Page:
Creative freedom thus wills to make mankind in the image of God, a profound restoration of all that mankind had lost in its disobedience to the Word of God. With a divine freedom that only he possesses, God has gone out of himself and become something or someone he had never been before, while at the same time, remaining who he truly is. With this uncreated and divine freedom he has acted to make himself known as a man to all mankind. He has entered into his creation and as a creature within his creation he spoke the Word of God whose truth would free men and women from their covenants with death, sin and evil and prepare them for the new creation. In this way, the Creator as our Redeemer has indicated the way we must learn to think about the interaction between the divine and the human in the created reality of God’s

There are, Philoponus thought, different ways of conceiving the relationship between a whole and its parts. Take a house, for instance. It is made up of parts – floors, walls, roof, etc. Each of its parts occupies its own space. We lump together the number of these spaces when we want to define the house as a whole. We may say that a house is the sum of its parts. Number rationality is sufficient for us to define the house. But when we consider the wholeness of a bronze statue of a person, we cannot simply number the spaces of the parts. The bronze metal of the statue and the form of a person occupy in this case the same space. Its parts do not occupy their own places. The two are one, not by the numbering of their places but because both belong to the form and content that is the one space of the statue. We may think of this kind of wholeness as having an aesthetic kind of rationality, where the whole is greater than the sum of its parts. Here we think beyond mere number rationality for our grasp and appreciation of this whole statue. However, neither of these cases is adequate for explaining the whole and the parts of the divine and human nature of the Word become

In the incarnation, the divine freedom of God’s Word creates its own space-time for the flesh he assumes. Only the divine Word that God the Son is can define the particular man Christ exists as, in the nature of God’s creation. The Word establishes his own reality within the space-time structures of the world. This is a divinely free act that creates what is utterly new in the history of the world. Here we understand the importance of imageless knowing in theology. God in his eternity has made himself present with and for us in his creation, that is, on earth. In this way, human freedom from within the free creation has been given real union and communion with the Lord God’s very own divine freedom.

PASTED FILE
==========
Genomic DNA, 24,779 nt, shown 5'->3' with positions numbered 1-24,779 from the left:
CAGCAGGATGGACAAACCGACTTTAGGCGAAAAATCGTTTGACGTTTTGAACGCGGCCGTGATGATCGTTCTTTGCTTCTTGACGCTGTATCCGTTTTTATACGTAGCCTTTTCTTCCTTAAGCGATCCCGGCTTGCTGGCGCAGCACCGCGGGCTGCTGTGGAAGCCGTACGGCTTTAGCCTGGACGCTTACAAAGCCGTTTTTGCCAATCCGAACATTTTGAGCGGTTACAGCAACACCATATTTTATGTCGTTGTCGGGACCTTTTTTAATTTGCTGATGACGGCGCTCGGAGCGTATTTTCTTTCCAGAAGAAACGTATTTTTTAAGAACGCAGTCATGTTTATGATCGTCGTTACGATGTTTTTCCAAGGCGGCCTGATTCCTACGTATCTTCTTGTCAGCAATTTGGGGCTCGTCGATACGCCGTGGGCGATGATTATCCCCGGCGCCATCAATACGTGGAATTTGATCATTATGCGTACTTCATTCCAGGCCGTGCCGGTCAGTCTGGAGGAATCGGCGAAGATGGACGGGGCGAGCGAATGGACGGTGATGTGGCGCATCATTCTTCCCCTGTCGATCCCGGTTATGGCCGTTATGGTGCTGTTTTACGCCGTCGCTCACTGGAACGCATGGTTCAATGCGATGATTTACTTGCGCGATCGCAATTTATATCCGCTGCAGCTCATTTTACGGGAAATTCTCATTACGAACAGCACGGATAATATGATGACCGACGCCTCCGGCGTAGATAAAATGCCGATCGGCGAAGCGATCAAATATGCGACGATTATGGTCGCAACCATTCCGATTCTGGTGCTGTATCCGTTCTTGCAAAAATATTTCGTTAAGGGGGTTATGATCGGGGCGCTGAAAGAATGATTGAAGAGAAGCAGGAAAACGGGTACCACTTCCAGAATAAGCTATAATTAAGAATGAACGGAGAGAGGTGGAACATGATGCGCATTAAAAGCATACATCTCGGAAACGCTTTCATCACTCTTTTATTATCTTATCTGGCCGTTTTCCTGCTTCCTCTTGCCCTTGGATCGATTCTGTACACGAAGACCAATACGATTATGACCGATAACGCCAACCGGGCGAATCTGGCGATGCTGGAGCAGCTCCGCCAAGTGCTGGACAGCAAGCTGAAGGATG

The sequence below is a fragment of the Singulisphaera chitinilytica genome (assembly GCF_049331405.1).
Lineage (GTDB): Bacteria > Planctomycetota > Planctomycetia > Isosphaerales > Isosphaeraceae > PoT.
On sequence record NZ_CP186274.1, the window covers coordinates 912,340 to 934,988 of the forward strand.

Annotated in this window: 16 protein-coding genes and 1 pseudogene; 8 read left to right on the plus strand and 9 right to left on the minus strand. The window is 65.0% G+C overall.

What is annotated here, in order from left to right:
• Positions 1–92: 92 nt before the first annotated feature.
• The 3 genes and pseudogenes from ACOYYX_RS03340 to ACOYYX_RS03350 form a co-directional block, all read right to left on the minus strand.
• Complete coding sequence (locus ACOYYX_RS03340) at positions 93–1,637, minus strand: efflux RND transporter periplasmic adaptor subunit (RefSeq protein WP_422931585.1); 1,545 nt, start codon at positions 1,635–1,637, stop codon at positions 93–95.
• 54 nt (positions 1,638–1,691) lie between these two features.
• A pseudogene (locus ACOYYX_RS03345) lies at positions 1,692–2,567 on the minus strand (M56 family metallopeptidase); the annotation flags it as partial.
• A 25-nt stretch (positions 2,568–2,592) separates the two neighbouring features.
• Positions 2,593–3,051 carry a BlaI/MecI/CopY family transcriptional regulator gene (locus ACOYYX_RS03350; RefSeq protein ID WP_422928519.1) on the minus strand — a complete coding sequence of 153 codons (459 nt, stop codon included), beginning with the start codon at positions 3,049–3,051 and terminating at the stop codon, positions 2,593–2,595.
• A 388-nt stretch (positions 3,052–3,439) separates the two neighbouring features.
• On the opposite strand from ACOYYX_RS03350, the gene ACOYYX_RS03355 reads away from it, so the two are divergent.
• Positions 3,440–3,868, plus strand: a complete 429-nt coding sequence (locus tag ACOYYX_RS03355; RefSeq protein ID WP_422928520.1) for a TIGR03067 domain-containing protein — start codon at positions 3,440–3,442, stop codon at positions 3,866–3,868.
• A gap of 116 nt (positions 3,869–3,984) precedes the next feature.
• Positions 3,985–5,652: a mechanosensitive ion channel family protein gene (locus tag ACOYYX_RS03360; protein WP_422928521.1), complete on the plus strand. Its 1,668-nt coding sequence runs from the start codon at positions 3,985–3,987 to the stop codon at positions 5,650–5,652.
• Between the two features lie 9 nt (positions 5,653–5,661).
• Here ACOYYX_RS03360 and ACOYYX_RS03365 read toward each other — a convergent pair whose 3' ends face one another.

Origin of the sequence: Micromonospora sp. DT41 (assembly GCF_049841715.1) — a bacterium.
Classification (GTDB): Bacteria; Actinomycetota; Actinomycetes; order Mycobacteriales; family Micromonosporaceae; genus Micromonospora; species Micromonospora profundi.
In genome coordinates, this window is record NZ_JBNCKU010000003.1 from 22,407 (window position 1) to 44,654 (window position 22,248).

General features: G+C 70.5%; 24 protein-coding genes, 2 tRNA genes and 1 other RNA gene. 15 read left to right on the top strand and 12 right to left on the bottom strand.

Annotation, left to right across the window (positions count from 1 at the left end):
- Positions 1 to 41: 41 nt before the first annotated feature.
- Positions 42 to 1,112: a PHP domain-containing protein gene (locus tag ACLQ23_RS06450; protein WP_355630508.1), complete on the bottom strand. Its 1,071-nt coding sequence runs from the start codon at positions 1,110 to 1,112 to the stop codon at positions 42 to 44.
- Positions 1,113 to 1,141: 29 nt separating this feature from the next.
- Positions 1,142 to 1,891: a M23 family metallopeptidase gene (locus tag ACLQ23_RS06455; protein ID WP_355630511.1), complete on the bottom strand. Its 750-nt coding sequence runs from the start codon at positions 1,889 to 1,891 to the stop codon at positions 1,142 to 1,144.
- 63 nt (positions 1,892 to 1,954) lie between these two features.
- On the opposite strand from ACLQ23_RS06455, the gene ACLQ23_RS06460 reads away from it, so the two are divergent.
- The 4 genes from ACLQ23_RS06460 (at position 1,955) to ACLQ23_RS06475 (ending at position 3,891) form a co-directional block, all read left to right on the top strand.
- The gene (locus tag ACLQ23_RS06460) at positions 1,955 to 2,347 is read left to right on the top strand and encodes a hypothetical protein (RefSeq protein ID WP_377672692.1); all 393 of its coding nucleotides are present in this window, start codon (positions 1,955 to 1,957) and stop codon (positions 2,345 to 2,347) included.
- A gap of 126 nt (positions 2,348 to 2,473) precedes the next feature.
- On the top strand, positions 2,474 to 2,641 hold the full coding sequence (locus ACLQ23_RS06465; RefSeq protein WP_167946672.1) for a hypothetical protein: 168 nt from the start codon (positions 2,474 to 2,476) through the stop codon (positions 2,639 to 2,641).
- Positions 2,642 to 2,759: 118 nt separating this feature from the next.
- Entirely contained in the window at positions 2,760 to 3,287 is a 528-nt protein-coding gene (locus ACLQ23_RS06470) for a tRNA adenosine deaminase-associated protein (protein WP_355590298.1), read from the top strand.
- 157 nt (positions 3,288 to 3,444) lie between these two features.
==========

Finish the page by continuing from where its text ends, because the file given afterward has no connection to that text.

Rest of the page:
It is important to understand that the Word did not leave some place in order to become this particular man Jesus. It is also important to understand that human time has here been given real touch with God’s eternity. All that we mean by divine freedom and all that we mean by human freedom is bound up together in the Person of Jesus Christ. The Word did not go into a flesh that existed outside of himself, but assumed his holy flesh as the man Jesus Christ. The Father did not assume this flesh. The Spirit did not assume this flesh. But God, in his own divine freedom, assumed this flesh as the Word or Son of God. This is to say that it was with a very particular mode of his free being that God became incarnate. In this way, Philoponus sought to appreciate the Person of Jesus Christ as the Light of the World.

His long-standing condemnation by the church is not easy to understand. It has been only very recently that the Eastern Orthodox Church has changed its mind about the anathema against him. I believe that this represents a new appreciation for the meaning of freedom. I believe that this Alexandrian grammarian put his finger on a very vital point. To explain the free interaction of a free God with a free world and its humanity we need a fresh appreciation for the significance of this Person in his freedom to be with us now. I would argue that, unless we can understand him in his freedom, we shall not understand any of the three freedoms we have been discussing. We cannot turn human freedom into either some abstract or idealistic philosophy or some brute fact or autonomous will intrinsic to the nature of the human race. We must learn to appreciate our freedom in the freedom God has made known to us in Jesus Christ. Unless we can appreciate this kind of creativity, we shall not understand how it is that the Incarnation is the confirmation of the divine freedom of God to create in the beginning, and the affirmation of every true beginning in God’s good creation. Without an appreciation of this divine freedom in all beginnings, we shall not grasp in all its depth the meaning of human freedom.

Author: John McKenna